There’s almost no reverb on It Was Hot, We Stayed In The Water, The Microphones’ second, fifth or sixth album—depending on how you care to classify their catalog — originally released in 2000. It may not have been entirely by choice, but even if the decision were forced upon Phil Elvrum (now Elverum), it was a daring one anyway. For the Microphones’ only consistent member to consign an epic compositional scope to a dry, starkly intimate production, averting the lure of drenching it in canyons of echo, would probably make digital audio engineers in Hollywood shudder, making the leaves on the palm trees of their Hawaiian-print shirts flutter.
Considering that it was the first in the Microphones’ “elemental” trilogy of albums, in which avowed naturalist Elvrum surveyed the properties of water, fire and stone, it might not have even seemed appropriate to work within the constraints of lo-fi. But from a storytelling perspective, it was very much the right choice. Recorded at Calvin Johnson’s Dub Narcotic studio in Olympia, Wash., It Was Hot, We Stayed In The Water is a study in subjection and liberation, crossing through warmed tides to ice and back again. As slow and plaintive the change in seasons may feel like in real time, when one considers how much changes it could seem more drastic.
That’s why the sudden swings in sound on this album work, and why shifting instrumentation and imperfection succeed where reverberation would have been overkill. Elvrum and his small number of associates inject an intimacy into their ambition. Instead of telling the story in the arena or a circus tent, they tell it by the light of a campfire.
Elvrum sings in a very discreet, nearly apologetic tone, and not terribly often. It’s as if he’s not even going to mess with insisting his own way, putting a wary trust in the watery tides. In the opening track “The Pull,” a one-minute-plus nylon-string guitar line with no fixed root prepares him to go out of body, “floating like water in the air.” As he makes out someone on the ground surrounded by “the glow,” he exposes himself to gravity and starts a downward glide to meet up with it. Then the song explodes with loud, thin and distorted guitars and crude snare pulling him back down.
“The glow.” The distant image that gets mentioned all over this Microphones album and the next, The Glow Pt. 2, makes its first appearance in “The Pull” and forms the basis and title for the 11-minute track three songs later. If it isn’t a metaphor for an act of carnality — it seems like it is, but you don’t want to read too much into Elvrum’s method — “The Glow” certainly flows like it. Elvrum creeps in to the serenade of a slightly detuned choir with a buzzed Brian Wilson feel, and marches through “September and the next month towards the glow.” When the cold gets nearly unbearable, a very faint Mirah beckons him (“It’s me, the glow”) and they unite in the light for the first time. And again, the fury of nature checks in with a thud with extended, full-bore rock. Low-end guitars churn with misshapen crunch, small electronic sounds pop in and out, and finally the whole band almost disappears under seriously unequalized frequencies until it’s practically a carcass.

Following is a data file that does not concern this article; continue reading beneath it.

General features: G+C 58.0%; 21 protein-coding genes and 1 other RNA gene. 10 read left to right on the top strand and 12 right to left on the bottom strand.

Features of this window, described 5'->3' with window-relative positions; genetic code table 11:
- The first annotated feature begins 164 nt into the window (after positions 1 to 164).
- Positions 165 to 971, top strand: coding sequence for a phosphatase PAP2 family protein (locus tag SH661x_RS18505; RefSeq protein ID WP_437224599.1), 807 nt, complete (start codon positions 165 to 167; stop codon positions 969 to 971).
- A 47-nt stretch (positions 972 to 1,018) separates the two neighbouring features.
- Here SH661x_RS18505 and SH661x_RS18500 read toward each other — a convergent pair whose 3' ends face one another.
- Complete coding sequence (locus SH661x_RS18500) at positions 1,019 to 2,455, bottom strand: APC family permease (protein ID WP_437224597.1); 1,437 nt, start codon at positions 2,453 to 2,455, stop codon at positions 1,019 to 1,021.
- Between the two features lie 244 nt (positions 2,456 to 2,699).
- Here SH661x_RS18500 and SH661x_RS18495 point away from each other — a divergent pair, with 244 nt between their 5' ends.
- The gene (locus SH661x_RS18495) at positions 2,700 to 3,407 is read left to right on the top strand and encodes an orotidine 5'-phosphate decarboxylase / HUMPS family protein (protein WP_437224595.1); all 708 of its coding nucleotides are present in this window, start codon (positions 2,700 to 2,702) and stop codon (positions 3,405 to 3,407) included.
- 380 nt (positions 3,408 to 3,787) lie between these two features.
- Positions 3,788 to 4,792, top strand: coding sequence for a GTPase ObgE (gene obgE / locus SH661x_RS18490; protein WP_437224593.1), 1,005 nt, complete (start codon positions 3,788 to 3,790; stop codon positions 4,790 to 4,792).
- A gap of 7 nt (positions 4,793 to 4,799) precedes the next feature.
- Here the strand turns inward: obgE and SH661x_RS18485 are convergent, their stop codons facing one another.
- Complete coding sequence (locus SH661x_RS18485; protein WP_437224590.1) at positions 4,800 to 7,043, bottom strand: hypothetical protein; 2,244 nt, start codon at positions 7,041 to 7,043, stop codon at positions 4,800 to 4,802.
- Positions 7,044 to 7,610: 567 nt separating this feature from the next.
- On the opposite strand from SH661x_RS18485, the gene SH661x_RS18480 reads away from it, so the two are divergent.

Elvrum’s entire ethos is summed up by “The Glow”: patience in build-up, modesty in narrative, servitude to nature and rampancy in release. Even in the more fragmented songs on It Was Hot, there’s some element of at least one of those points, usually two, in some way or another. The ‘50s-style stroll “Karl Blau” (“He told us to stop treading water/He sang about the sand”) anchors to foot-stomps and handclaps, even as the moon “must drift along.” The vocals in the single verse “The Gleam” are mixed so low they’re almost undetectable, which makes sense since it comes after the thunderous instrumental “Drums,” an almost-martial drum solo that suggests chaos where words wouldn’t have done the trick. Wobbly, somewhat detuned guitars frame “The Breeze,” giving off the impression of weather damage. And just as suddenly as “Drums,” “Organs” offers another tempest of intensity and gets cut off abruptly. That’s also the cliff-hanging end of the album. Bam, we’re done here, for the time being.
The album’s imperfections — for God’s sake, you actually hear a tape recorder turning on at one point in “The Glow” — aren’t just endearing: They remind the listener that Elvrum’s an artist of the strictest kind. “I have a limited arsenal of tools,” he once told Pitchfork, but that’s not quite true. He doesn’t have a need for them. Mechanism doesn’t suit his creativity; it’s mainly a distraction away from his own personal process. His method changed very little as the Microphones morphed into Mount Eerie, even if you could tell that there’s a very slight polish to his later works.
It Was Hot, We Stayed In The Water sets the tone, and in fact interlocks, with his acknowledged masterpiece The Glow, Pt. 2. At the moment that Elvrum caught the immediacy, warmth and scope of his music, he stopped. When he captured the full range of nature, he finished before anybody got the crazy idea to throw in something artificial. There may not be much reverb on the album, but 13 years later it still echoes.
Paul Pearson is a writer, journalist, and interviewer who has written for Treble since 2013. His music writing has also appeared in The Seattle Times, The Stranger, The Olympian, and MSN Music.